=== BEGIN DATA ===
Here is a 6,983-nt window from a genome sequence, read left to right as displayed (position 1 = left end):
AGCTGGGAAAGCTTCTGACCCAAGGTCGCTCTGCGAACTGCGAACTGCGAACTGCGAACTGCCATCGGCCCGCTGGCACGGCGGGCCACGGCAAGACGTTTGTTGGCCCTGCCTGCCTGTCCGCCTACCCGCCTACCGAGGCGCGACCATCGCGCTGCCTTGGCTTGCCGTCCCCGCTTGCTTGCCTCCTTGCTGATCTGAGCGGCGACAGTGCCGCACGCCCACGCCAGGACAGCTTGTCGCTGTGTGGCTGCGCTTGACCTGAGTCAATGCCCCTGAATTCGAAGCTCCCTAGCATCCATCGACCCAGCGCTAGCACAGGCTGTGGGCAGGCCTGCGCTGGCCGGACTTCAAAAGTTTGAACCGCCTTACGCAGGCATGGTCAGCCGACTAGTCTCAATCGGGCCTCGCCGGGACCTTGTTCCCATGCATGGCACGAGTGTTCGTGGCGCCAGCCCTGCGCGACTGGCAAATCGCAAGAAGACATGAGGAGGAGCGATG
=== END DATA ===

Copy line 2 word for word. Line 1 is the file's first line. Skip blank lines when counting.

AGCTGGGAAAGCTTCTGACCCAAGGTCGCTCTGCGAACTGCGAACTGCGAACTGCGAACTGCCATCGGCCCGCTGGCACGGCGGGCCACGGCAAGACGTTTGTTGGCCCTGCCTGCCTGTCCGCCTACCCGCCTACCGAGGCGCGACCATCGCGCTGCCTTGGCTTGCCGTCCCCGCTTGCTTGCCTCCTTGCTGATCTGAGCGGCGACAGTGCCGCACGCCCACGCCAGGACAGCTTGTCGCTGTGTGGCTGCGCTTGACCTGAGTCAATGCCCCTGAATTCGAAGCTCCCTAGCATCCATCGACCCAGCGCTAGCACAGGCTGTGGGCAGGCCTGCGCTGGCCGGACTTCAAAAGTTTGAACCGCCTTACGCAGGCATGGTCAGCCGACTAGTCTCAATCGGGCCTCGCCGGGACCTTGTTCCCATGCATGGCACGAGTGTTCGTGGCGCCAGCCCTGCGCGACTGGCAAATCGCAAGAAGACATGAGGAGGAGCGATG